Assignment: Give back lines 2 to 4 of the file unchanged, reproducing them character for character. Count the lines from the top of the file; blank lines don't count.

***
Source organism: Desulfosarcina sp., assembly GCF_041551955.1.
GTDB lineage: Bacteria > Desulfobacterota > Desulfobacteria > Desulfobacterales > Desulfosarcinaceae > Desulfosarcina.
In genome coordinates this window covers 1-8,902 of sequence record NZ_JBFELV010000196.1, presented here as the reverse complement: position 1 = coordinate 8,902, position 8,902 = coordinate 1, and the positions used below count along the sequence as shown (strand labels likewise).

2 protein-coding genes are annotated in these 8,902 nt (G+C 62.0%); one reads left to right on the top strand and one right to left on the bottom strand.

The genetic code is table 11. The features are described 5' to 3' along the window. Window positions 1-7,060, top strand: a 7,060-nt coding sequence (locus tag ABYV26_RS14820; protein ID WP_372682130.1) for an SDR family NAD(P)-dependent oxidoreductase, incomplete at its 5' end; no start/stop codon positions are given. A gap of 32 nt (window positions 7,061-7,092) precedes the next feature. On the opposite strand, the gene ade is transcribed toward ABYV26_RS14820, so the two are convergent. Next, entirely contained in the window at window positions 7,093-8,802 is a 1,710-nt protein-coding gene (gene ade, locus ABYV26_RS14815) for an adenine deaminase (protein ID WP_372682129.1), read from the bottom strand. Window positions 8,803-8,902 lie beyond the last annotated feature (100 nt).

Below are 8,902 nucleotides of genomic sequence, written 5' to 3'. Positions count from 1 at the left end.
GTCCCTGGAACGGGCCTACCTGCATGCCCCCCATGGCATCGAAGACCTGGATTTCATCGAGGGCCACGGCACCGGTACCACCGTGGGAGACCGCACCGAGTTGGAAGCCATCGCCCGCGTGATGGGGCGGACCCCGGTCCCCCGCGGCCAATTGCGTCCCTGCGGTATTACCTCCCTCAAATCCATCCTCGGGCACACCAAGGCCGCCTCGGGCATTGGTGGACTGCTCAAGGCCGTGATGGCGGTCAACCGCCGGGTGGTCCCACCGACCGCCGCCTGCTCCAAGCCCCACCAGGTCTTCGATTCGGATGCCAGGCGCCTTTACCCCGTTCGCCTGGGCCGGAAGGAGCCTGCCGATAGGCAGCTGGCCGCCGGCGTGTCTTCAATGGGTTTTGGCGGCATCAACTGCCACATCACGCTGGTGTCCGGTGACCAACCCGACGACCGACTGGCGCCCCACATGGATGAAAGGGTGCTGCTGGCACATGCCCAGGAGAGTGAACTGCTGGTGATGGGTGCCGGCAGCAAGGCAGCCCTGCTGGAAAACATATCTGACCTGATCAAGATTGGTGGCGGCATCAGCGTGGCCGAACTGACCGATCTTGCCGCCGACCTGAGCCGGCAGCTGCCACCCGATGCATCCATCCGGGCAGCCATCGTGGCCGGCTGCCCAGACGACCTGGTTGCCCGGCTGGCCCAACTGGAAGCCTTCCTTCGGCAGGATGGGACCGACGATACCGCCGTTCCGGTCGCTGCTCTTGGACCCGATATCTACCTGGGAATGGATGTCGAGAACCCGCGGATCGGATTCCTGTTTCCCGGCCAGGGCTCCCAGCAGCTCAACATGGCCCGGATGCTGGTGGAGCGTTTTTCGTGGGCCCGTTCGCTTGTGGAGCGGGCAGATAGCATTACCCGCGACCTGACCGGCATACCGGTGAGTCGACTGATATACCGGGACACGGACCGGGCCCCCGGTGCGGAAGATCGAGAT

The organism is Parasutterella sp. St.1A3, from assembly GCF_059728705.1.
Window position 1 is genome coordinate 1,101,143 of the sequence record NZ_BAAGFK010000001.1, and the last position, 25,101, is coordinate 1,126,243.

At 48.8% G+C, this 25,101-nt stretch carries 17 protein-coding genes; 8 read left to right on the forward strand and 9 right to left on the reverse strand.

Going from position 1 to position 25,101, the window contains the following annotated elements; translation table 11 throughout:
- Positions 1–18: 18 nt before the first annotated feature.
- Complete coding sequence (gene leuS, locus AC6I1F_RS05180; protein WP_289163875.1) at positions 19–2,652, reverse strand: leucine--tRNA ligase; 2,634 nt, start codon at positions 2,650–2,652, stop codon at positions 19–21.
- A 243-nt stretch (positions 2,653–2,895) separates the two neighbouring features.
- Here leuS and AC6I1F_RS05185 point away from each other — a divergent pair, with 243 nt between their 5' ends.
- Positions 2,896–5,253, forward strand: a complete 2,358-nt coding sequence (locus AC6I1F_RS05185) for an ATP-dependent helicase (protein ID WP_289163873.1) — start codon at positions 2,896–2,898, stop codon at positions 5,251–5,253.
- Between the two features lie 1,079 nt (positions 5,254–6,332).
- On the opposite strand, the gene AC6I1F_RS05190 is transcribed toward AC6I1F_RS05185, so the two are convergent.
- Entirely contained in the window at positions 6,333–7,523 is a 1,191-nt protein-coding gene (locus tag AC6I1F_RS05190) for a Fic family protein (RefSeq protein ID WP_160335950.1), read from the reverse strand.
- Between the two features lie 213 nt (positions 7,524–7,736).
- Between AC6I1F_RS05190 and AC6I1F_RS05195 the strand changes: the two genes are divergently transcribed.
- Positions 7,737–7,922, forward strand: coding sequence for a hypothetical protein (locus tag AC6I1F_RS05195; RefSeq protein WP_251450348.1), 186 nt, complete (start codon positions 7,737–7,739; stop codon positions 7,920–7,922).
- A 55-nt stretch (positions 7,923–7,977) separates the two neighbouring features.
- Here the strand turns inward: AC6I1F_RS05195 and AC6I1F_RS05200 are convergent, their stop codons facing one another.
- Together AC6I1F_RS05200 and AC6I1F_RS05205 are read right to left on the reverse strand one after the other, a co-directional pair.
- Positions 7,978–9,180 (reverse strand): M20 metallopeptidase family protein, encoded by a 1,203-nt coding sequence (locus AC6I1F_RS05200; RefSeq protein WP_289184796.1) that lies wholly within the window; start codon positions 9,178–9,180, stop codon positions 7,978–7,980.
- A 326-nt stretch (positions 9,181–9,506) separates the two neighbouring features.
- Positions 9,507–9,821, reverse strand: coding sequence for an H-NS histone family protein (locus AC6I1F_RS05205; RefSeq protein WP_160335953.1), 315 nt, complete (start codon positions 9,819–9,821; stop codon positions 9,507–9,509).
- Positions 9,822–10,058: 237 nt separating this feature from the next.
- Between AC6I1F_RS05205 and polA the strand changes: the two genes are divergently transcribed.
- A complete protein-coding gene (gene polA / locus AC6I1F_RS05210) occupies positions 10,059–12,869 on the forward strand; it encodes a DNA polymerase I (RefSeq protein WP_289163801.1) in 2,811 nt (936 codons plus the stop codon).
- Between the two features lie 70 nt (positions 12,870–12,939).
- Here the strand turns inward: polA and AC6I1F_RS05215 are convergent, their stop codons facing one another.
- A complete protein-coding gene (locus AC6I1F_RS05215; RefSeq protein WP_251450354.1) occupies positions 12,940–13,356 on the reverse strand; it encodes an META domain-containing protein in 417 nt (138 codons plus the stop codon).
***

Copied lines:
GTDB lineage: Bacteria > Desulfobacterota > Desulfobacteria > Desulfobacterales > Desulfosarcinaceae > Desulfosarcina.
In genome coordinates this window covers 1-8,902 of sequence record NZ_JBFELV010000196.1, presented here as the reverse complement: position 1 = coordinate 8,902, position 8,902 = coordinate 1, and the positions used below count along the sequence as shown (strand labels likewise).

2 protein-coding genes are annotated in these 8,902 nt (G+C 62.0%); one reads left to right on the top strand and one right to left on the bottom strand.